Cloud and smoke formations form a constant foreground against an ever-changing backdrop of massive majestic mountain ranges, furry green forests, vast expanses of farmlands, the deep blue ocean and figure-grounds of captivating cityscapes to name a few. One experiences a virtual illusion – that of the lightness of being, only comparable to when one is submerged in water. Depending on the time of travel and the subsequent pattern and provision of light, one sees cities in a new light. On account of their lit-up glow, cities trump over nature when it comes to offering nighttime views. The true potential of flying over landscapes and cityscapes is achieved when one still goes to a place without actually going to it; by merely transporting oneself into it quite easily by virtue of purely flying over it.
Window seats also offer free lessons in geography. To experience the unfolding of what are otherwise 2-D and/or interactive images and maps below you in realtime, is a practical feeling like none other. Why else do you find kids with noses pressed against the aircraft windows?
The window seat is to many like me, the best part of flying. Over the years, I have been learning a lot sitting on it. My only qualms about it are its inability to provide me with an overall sensory experience; since it is sight-exclusive and devoid of sounds and/or smells. Its largely monotonous views stretched over relatively longer periods of time create a classic case of contradiction – making the window flier who is physically looking out, to introspectively look in.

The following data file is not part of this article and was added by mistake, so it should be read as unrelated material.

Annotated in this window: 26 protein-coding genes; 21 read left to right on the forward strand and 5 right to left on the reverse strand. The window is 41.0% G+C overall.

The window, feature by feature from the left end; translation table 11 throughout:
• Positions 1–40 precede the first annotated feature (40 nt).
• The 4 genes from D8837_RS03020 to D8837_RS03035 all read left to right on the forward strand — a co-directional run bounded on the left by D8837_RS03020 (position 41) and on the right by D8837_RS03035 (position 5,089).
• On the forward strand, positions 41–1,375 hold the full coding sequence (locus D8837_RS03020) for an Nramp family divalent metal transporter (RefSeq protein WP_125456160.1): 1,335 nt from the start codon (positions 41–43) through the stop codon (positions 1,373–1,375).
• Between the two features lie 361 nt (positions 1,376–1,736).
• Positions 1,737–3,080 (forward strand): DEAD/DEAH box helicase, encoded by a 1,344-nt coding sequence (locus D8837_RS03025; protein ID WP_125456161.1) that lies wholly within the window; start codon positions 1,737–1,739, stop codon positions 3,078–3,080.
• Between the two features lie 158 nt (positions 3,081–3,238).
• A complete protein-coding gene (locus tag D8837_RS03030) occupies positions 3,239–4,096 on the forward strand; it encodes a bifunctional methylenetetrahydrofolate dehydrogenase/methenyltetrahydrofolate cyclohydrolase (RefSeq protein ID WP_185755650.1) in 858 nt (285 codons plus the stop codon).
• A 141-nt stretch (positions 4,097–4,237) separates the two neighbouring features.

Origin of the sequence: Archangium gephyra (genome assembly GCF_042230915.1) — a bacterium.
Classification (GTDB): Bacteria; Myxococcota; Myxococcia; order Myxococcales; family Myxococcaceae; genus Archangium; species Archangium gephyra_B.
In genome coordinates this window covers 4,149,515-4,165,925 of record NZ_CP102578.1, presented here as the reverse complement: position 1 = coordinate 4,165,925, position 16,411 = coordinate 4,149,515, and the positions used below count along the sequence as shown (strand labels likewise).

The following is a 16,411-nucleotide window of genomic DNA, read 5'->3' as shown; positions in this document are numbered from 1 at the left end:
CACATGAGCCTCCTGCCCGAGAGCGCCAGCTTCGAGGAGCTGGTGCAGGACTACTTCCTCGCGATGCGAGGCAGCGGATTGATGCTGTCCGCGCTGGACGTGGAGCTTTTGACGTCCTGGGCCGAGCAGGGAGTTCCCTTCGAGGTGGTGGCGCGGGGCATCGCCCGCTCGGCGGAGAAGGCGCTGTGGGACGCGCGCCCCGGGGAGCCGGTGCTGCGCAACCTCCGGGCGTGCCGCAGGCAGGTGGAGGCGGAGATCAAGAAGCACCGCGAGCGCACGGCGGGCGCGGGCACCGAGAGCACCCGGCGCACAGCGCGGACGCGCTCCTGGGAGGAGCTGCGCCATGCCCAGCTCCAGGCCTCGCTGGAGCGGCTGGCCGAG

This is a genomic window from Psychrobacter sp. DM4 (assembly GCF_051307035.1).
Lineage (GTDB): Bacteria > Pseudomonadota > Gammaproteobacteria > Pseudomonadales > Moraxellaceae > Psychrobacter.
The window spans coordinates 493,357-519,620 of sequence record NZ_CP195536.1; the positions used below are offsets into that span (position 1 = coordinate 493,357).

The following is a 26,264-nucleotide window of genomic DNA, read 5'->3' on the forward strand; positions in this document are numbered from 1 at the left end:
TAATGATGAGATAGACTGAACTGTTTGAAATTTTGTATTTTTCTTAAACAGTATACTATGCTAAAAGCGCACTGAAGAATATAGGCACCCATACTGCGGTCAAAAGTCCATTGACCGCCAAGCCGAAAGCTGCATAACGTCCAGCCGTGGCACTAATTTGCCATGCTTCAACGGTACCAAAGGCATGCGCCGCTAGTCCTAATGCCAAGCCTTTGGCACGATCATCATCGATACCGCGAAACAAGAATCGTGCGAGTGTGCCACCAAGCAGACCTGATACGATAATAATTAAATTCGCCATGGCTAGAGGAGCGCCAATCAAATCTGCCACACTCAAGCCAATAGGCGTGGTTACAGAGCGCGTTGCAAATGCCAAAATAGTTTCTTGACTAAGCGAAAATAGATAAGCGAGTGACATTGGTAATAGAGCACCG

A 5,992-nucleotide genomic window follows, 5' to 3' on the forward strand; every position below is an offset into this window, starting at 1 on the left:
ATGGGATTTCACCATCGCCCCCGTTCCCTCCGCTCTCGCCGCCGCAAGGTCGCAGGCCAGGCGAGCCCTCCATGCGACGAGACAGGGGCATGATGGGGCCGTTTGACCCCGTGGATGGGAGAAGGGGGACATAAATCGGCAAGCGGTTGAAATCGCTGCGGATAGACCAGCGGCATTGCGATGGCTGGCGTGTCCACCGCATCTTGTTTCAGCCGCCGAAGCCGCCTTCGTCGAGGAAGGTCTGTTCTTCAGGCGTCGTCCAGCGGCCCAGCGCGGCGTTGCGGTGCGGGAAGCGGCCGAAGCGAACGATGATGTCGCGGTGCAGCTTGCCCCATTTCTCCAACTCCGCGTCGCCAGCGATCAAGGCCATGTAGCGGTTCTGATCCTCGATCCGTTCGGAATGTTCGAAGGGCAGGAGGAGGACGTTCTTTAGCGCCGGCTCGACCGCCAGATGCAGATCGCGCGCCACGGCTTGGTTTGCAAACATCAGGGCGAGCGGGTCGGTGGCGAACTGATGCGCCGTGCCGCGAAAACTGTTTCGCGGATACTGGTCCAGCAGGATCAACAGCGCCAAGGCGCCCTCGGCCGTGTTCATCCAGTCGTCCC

Unlike their counterparts in buses, trains, cars etc, airplane windows do not engage the outside in a more direct, tangible sort of a way. They limitedly bring the outside in, without giving up much of the inside out. Yet, they are moving windows of the highest order, perhaps the only ones with dynamic 3-D views, that vary from patchy collages to endless coastlines and from nature-made wonders to man-made marvels. And often, they present to us, newer perspectives with which to view our older associations – by taking us outside and atop our cities to show us how much we really love living in them (see aerial view of Manhattan on right). How else can one explain the warmth one feels on seeing the fuzzy faint lines of one’s city appear clearer and sharper from under the clouds? On knowing that after however long or short that separation may have been, one has finally come home?
No wonder then, that a few airlines have started charging extra for some window seats. After all, the view up for grabs is of the greatest show on Earth, of the Earth and by the Earth too! We are just lucky viewers who get an encore performance each time we fly. So take my word and ask for that window seat the next time you fly. Then, pun-nily enough, I am sure you’ll agree with my ‘point of view’!
A Mumbaikar by birth and a New Yorker by choice, recently-turned global nomad Shweyta Mudgal is currently based out of Singapore. An airport designer by day, she moonlights as a writer. ‘Outside In’ is a weekly series of expat diaries, reflecting her perspective of life and travel, from the outside-in. She blogs at www.shweyta.blogspot.com and hopes she’s managed to convert at least a few of her present aisle-seater readers into window-fliers of the future.
(Pictures courtesy Khyati Dodhia (Mumbai aerial shot), Sergei Semonov (Manhattan aerial shot), greyhousereddog.blogspot.com)